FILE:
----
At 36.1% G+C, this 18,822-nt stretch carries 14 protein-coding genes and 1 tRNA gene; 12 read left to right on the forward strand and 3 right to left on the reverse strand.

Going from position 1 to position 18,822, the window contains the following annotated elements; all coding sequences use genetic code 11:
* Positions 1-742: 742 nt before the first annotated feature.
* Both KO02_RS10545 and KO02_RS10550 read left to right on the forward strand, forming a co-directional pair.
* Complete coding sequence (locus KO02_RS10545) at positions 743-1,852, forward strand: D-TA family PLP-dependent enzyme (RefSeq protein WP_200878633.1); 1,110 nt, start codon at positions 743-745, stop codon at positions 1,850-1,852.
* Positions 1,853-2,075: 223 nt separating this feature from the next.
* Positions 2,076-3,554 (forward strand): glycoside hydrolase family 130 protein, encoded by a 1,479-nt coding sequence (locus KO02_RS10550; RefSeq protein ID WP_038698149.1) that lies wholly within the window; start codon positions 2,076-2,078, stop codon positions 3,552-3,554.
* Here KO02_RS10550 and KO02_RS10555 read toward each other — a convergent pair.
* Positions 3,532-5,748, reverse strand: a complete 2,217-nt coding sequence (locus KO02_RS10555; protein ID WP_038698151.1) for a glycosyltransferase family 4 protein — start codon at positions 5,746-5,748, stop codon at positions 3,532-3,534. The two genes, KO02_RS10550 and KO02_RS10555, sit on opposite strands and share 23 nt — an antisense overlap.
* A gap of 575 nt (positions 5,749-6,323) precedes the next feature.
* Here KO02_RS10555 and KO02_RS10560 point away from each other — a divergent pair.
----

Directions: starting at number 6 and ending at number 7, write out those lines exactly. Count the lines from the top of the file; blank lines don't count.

* Positions 1,853-2,075: 223 nt separating this feature from the next.
* Positions 2,076-3,554 (forward strand): glycoside hydrolase family 130 protein, encoded by a 1,479-nt coding sequence (locus KO02_RS10550; RefSeq protein ID WP_038698149.1) that lies wholly within the window; start codon positions 2,076-2,078, stop codon positions 3,552-3,554.